Saturday, November 28, 2015

No bologna: Casey fights for PA specialty meats

Sen. Bob Casey says the European Union is threatening Pennsylvania cold cuts!

No bologna: Casey fights for PA specialty meats


Sen. Bob Casey says the European Union is threatening Pennsylvania cold cuts!

In a letter Casey, and a bipartisan group of his Senate colleagues, called on the White House to reject efforts by the European Union to block U.S. meat producers from exporting products with common meat names that have European origins like "bologna," "bratwurst" or "black forest ham."

In a letter to the US Department of Agriculture and the United States Trade Representative, Casey and other members of the Senate urged the administration to reject the EU request during the upcoming Trans-Atlantic Trade and Investment Partnership (TTIP) negotiations.

“The Administration should reject any attempt by the European Union to undercut one of our nation’s key industries,” said Sen. Casey. “Diminishing these commonly used brand names could harm economic growth and impact a sector of Pennsylvania’s economy that supports nearly 100,000 jobs.”

Casey said the labeling restrictions could harm an industry that brings $12 billion to the Pennsylvania economy annually and employs nearly 100,000 people in the Commonwealth.

The full text of the Senators’ letter below:

Dear Secretary Vilsack and Ambassador Froman:

We write today to urge your continued fight against geographical indication (GI) restrictions promoted by the European Union (EU). This trade barrier is of great concern to meat and other food manufacturers in our states. Currently, the EU is attempting to directly impair United States competition by imposing GI restrictions through the Trans-Atlantic Trade and Investment Partnership (TTIP).

We urge you to continue to push back against the EU’s efforts to restrict our meat exports, particularly to nations with which we already have free trade agreements (FTAs). We urge you to make clear to your EU counterparts that the United States will reject any proposal in TTIP negotiations that would in any way restrict the ability of U.S. producers to use common meat names, such as bologna or black forest ham.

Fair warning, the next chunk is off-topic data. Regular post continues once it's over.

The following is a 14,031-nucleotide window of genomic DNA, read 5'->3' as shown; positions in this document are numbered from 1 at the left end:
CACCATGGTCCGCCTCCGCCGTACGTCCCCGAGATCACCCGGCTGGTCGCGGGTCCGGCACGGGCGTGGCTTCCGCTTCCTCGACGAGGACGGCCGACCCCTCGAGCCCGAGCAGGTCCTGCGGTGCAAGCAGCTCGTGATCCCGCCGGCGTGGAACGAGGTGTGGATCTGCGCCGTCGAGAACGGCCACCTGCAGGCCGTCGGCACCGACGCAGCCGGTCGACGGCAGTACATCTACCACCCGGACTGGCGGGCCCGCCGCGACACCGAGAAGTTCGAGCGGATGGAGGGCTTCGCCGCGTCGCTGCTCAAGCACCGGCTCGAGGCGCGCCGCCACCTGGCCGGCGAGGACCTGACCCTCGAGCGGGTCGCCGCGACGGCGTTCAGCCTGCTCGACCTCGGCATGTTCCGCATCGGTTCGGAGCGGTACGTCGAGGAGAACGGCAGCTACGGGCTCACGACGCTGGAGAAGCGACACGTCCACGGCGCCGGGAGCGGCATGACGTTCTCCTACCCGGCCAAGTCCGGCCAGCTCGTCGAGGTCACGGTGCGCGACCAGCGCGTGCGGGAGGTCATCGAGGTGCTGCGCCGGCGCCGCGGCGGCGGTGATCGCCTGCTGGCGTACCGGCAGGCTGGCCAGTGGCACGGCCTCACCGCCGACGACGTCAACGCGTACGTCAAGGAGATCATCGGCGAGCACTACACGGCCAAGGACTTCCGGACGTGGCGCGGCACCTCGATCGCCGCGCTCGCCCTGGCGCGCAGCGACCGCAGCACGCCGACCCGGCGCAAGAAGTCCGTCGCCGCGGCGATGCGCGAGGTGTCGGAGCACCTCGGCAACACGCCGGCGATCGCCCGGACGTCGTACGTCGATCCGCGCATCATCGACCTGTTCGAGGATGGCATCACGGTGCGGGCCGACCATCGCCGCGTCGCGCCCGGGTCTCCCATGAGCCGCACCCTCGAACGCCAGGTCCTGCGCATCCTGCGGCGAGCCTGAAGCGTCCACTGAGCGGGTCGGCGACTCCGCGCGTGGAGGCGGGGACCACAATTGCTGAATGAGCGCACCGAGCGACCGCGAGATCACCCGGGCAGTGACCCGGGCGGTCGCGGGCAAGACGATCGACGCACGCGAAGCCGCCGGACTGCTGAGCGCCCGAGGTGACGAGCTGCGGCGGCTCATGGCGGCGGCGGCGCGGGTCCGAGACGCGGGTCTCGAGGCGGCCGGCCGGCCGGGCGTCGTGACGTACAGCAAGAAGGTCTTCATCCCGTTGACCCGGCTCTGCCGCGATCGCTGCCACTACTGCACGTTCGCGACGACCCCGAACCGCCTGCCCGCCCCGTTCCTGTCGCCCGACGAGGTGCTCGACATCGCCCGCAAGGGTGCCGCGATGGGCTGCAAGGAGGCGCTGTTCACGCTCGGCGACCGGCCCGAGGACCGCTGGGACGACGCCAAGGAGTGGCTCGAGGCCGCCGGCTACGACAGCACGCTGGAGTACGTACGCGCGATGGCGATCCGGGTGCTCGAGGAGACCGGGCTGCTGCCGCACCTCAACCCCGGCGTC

In country after country, the EU has been using its FTAs to persuade trading partners to impose barriers to U.S. exports under the guise of protecting GIs. This trade-damaging practice is concerning anywhere, but it is most troubling where the U.S. has an established FTA or is actively negotiating a new agreement. For example, as part of their recently implemented FTA with the EU, countries in Central America agreed to impose new restrictions on the use of “bologna”, effectively closing an export opportunity that the U.S.-Central America FTA opened for U.S. companies. Similar trade barriers are being imposed in other parts of Latin America and are also under discussion in many Asian countries involved in negotiations with the EU.

In the states that we represent, businesses – many small to medium-sized and family owned – could have their businesses unfairly restricted by the EU’s push to use GIs as a barrier to trade and competition. We are concerned that these restrictions would particularly impact smaller businesses who specialize in artisan and other specialty meat products such as bratwurst, kielbasa, wiener schnitzel and various sausages. TTIP is ultimately intended to improve the economic climate on both sides of the Atlantic by lowering barriers to trade. With that in mind, we strongly oppose the EU’s gratuitous use of GIs as a protectionist measure.

We ask that USTR and USDA continue to work aggressively to ensure the EU’s GI efforts on commonly used meat product names do not impair the ability of U.S. businesses to compete both domestically and internationally. We ask you to make this a top priority through official TTIP, Trans Pacific Partnership (TPP) and bilateral negotiations.




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Commonwealth Confidential gives you regularly updated coverage of the state legislature, the governor and the workings of the state bureaucracy. It is written by Angela Couloumbis in the Inquirer's Harrisburg bureau, based in the statehouse, and by the newspaper's far-flung campaign reporters.

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